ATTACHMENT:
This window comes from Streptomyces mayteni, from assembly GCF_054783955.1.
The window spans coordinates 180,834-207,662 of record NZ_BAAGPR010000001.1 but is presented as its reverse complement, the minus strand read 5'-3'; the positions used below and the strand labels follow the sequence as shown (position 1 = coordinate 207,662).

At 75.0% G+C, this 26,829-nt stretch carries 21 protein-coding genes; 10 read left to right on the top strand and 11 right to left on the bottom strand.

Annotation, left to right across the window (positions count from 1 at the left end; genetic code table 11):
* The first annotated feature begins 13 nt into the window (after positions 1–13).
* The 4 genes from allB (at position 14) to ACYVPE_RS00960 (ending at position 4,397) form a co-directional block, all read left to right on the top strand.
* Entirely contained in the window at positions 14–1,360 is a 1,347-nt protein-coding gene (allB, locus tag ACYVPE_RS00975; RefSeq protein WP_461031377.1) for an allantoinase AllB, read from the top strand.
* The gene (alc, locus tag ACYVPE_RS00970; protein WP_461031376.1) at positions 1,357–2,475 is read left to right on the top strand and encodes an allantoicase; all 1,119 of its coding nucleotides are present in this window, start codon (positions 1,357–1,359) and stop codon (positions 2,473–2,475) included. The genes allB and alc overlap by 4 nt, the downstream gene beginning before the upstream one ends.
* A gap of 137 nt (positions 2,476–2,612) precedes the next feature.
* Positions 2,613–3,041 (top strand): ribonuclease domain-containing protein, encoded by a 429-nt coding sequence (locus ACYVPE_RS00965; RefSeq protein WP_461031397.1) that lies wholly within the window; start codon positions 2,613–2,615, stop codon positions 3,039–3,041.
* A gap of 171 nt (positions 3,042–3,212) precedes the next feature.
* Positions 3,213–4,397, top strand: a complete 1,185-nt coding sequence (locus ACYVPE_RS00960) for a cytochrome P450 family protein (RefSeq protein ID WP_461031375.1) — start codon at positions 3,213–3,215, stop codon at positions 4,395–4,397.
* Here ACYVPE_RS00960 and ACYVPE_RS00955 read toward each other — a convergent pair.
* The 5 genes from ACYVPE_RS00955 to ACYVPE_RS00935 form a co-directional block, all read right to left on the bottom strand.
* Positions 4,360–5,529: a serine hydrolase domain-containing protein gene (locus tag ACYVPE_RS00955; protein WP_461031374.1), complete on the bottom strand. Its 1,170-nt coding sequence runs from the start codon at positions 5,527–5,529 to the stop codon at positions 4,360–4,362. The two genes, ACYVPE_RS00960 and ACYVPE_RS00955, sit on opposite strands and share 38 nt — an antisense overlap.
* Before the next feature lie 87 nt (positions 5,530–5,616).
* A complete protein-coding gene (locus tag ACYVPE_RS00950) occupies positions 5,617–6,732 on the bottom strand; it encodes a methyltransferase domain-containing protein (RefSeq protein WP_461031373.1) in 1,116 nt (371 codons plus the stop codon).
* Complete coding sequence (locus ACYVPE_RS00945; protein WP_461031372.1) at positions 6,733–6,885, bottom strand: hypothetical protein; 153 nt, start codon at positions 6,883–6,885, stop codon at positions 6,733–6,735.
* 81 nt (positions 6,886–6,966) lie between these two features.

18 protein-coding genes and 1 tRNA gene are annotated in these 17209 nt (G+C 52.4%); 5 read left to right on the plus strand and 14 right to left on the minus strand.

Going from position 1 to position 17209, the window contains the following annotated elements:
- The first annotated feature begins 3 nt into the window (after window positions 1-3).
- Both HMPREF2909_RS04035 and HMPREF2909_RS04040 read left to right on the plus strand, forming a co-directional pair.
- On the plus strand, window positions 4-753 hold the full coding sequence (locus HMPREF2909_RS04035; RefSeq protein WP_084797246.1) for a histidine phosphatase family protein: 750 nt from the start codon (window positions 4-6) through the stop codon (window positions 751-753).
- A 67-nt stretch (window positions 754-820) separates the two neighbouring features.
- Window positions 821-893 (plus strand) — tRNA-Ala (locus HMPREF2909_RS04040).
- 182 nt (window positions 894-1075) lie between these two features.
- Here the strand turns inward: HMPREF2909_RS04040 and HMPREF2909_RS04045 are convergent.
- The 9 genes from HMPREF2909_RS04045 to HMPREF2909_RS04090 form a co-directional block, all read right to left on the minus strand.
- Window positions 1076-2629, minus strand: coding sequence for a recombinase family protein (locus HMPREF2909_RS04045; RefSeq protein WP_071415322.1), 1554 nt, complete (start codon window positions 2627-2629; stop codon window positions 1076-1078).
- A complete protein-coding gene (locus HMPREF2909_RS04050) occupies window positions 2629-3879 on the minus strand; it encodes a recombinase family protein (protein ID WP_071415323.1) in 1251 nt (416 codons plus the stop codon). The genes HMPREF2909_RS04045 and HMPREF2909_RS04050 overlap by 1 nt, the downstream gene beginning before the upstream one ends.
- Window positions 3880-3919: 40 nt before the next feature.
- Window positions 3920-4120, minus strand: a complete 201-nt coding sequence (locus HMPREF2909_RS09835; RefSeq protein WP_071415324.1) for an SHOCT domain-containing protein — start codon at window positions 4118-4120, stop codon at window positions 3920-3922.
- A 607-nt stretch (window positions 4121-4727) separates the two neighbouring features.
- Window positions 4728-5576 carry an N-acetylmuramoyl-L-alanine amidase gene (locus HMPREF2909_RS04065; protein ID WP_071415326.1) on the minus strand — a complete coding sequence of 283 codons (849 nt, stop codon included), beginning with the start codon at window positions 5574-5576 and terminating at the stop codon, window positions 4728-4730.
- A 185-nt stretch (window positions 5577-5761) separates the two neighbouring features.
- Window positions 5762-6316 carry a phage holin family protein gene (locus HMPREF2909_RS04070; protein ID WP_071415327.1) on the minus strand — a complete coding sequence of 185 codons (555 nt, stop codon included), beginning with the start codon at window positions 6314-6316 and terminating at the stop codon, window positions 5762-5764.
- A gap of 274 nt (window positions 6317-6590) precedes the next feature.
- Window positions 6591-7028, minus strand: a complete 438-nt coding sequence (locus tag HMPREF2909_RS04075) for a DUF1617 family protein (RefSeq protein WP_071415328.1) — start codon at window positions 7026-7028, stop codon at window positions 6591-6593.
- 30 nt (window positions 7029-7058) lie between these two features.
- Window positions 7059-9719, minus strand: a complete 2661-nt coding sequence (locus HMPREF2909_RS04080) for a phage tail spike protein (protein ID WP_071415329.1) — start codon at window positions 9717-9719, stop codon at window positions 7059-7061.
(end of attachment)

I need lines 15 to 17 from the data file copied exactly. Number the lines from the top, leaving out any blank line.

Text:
* Positions 4,360–5,529: a serine hydrolase domain-containing protein gene (locus tag ACYVPE_RS00955; protein WP_461031374.1), complete on the bottom strand. Its 1,170-nt coding sequence runs from the start codon at positions 5,527–5,529 to the stop codon at positions 4,360–4,362. The two genes, ACYVPE_RS00960 and ACYVPE_RS00955, sit on opposite strands and share 38 nt — an antisense overlap.
* Before the next feature lie 87 nt (positions 5,530–5,616).
* A complete protein-coding gene (locus tag ACYVPE_RS00950) occupies positions 5,617–6,732 on the bottom strand; it encodes a methyltransferase domain-containing protein (RefSeq protein WP_461031373.1) in 1,116 nt (371 codons plus the stop codon).